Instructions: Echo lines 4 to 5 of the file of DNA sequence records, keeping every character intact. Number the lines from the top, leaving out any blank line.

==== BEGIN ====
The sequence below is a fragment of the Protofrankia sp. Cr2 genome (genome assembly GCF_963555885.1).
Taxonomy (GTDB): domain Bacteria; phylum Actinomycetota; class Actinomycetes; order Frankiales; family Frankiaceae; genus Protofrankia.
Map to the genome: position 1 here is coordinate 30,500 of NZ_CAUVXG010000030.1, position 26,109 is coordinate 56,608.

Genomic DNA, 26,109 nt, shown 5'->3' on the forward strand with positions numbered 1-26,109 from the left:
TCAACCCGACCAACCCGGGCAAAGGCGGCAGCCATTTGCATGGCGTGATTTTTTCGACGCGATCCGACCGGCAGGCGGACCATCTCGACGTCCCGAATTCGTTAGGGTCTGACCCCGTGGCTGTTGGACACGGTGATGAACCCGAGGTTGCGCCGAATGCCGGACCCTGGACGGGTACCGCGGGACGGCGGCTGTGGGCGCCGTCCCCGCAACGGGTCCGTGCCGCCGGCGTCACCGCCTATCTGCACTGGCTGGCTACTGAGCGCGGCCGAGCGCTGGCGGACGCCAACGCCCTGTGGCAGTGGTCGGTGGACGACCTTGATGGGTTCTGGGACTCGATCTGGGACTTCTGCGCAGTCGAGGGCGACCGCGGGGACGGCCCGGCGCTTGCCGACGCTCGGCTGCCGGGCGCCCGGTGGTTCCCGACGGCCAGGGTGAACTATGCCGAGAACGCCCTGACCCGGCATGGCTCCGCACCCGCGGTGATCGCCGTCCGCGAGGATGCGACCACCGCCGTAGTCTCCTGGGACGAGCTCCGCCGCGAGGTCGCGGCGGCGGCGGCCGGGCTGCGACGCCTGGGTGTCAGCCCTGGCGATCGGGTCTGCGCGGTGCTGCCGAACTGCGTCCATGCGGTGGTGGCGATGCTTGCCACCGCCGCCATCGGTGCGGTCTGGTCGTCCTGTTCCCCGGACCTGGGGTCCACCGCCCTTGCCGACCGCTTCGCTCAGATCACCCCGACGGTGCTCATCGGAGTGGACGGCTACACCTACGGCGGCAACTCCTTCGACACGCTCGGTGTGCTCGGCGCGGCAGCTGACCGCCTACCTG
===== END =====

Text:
Genomic DNA, 26,109 nt, shown 5'->3' on the forward strand with positions numbered 1-26,109 from the left:
TCAACCCGACCAACCCGGGCAAAGGCGGCAGCCATTTGCATGGCGTGATTTTTTCGACGCGATCCGACCGGCAGGCGGACCATCTCGACGTCCCGAATTCGTTAGGGTCTGACCCCGTGGCTGTTGGACACGGTGATGAACCCGAGGTTGCGCCGAATGCCGGACCCTGGACGGGTACCGCGGGACGGCGGCTGTGGGCGCCGTCCCCGCAACGGGTCCGTGCCGCCGGCGTCACCGCCTATCTGCACTGGCTGGCTACTGAGCGCGGCCGAGCGCTGGCGGACGCCAACGCCCTGTGGCAGTGGTCGGTGGACGACCTTGATGGGTTCTGGGACTCGATCTGGGACTTCTGCGCAGTCGAGGGCGACCGCGGGGACGGCCCGGCGCTTGCCGACGCTCGGCTGCCGGGCGCCCGGTGGTTCCCGACGGCCAGGGTGAACTATGCCGAGAACGCCCTGACCCGGCATGGCTCCGCACCCGCGGTGATCGCCGTCCGCGAGGATGCGACCACCGCCGTAGTCTCCTGGGACGAGCTCCGCCGCGAGGTCGCGGCGGCGGCGGCCGGGCTGCGACGCCTGGGTGTCAGCCCTGGCGATCGGGTCTGCGCGGTGCTGCCGAACTGCGTCCATGCGGTGGTGGCGATGCTTGCCACCGCCGCCATCGGTGCGGTCTGGTCGTCCTGTTCCCCGGACCTGGGGTCCACCGCCCTTGCCGACCGCTTCGCTCAGATCACCCCGACGGTGCTCATCGGAGTGGACGGCTACACCTACGGCGGCAACTCCTTCGACACGCTCGGTGTGCTCGGCGCGGCAGCTGACCGCCTACCTG